When the title “funeral director” popped up on Cunningham’s LinkedIn profile, she said many of her connections were shocked, but then they weren’t. “I thought, Amy’s a very spiritual person, so that sounds great, actually,” said Lama Surya Das, a Brooklyn-born Buddhist leader who wrote a column that Cunningham edited for Beliefnet.com, the website founded and later sold by Waldman (and where this reporter worked for eight months during its startup).
“Her real superpower as a writer, I think, is empathy,” said Judith Coyne, the executive editor of More magazine and Cunningham’s former editor at Glamour. “That and elicitation: drawing people out, getting them to say things they didn’t really even know they thought. And listening, really listening.”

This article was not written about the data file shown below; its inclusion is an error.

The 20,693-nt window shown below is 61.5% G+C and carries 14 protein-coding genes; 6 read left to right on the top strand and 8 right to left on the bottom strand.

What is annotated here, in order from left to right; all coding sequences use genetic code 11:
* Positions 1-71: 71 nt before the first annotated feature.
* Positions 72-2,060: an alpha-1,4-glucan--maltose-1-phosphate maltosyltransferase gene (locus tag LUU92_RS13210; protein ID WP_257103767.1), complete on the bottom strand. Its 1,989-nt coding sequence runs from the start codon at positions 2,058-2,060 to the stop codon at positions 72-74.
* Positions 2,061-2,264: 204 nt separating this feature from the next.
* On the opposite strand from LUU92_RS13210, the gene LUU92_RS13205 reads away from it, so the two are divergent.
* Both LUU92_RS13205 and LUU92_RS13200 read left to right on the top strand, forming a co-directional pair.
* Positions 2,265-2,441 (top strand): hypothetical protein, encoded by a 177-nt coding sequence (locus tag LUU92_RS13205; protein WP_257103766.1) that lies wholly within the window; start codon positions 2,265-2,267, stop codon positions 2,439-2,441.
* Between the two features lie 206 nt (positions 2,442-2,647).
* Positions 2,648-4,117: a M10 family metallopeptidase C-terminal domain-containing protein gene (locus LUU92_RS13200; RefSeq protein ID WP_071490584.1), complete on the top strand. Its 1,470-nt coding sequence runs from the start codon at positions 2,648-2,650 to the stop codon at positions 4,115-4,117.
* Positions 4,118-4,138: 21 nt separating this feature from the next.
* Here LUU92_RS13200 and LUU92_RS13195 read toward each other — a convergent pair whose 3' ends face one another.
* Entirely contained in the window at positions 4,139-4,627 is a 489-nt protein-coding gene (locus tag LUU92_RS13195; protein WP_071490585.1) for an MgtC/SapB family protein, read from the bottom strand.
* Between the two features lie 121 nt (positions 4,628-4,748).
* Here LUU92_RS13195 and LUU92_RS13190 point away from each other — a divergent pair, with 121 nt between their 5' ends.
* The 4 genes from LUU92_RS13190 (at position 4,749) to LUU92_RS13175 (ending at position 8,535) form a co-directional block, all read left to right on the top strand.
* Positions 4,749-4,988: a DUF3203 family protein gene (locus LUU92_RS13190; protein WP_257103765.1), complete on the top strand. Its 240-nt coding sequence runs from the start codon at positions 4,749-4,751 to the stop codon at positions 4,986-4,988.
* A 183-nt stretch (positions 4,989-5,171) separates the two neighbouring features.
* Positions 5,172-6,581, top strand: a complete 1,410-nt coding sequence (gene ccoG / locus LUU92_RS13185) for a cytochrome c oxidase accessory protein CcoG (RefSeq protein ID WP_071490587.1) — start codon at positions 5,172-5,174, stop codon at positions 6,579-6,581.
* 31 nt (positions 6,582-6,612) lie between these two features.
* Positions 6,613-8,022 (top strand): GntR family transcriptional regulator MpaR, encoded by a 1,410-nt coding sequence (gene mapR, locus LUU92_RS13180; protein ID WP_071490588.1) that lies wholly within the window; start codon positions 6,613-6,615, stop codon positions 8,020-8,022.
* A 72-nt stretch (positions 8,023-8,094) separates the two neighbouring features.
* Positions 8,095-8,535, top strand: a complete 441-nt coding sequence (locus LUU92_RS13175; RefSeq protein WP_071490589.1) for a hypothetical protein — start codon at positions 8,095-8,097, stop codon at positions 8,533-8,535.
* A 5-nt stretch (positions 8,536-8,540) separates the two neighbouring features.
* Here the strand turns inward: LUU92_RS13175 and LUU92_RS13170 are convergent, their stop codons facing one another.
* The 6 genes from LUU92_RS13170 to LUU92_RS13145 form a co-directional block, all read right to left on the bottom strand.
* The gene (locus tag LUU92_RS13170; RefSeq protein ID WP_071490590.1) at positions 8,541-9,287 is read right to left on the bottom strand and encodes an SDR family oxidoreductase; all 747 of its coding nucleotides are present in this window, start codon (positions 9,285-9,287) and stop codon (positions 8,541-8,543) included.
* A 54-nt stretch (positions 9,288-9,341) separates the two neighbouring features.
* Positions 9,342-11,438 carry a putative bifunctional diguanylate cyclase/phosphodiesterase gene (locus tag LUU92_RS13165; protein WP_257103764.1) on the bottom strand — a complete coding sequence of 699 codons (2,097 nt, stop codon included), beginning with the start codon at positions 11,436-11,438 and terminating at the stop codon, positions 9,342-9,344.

Now she deploys those skills with her clients. When Ada Di Scipio, a retired school administrator from Brooklyn, was planning the funeral of her ex-husband, who had remained her best friend, she said: “Amy took the time to research him. She went online, she Googled him, she found out about his background.” Cunningham also made house calls. “She gave us her home phone number, her cell number,” Di Scipio said.
At some funerals, especially for the young, the grief is too raw to allow for uplift. “Sometimes it’s just a tragedy,” Cunningham said.
Succumbing to the pain of clients is an occupational hazard. Sitting in the utterly silent crematory at the Gothic-gated Green-Wood Cemetery, a block away from the funeral home, Cunningham says that her family helps keep her sane and that she finds her work more rewarding than depressing. She deals with people when they’re feeling their worst but acting their best.
“I am impressed and soothed by how much love in the world I see,” she said. “Even people who confess to me that they actually had very difficult relationships with the parent they’re burying very much strive to do the right thing.”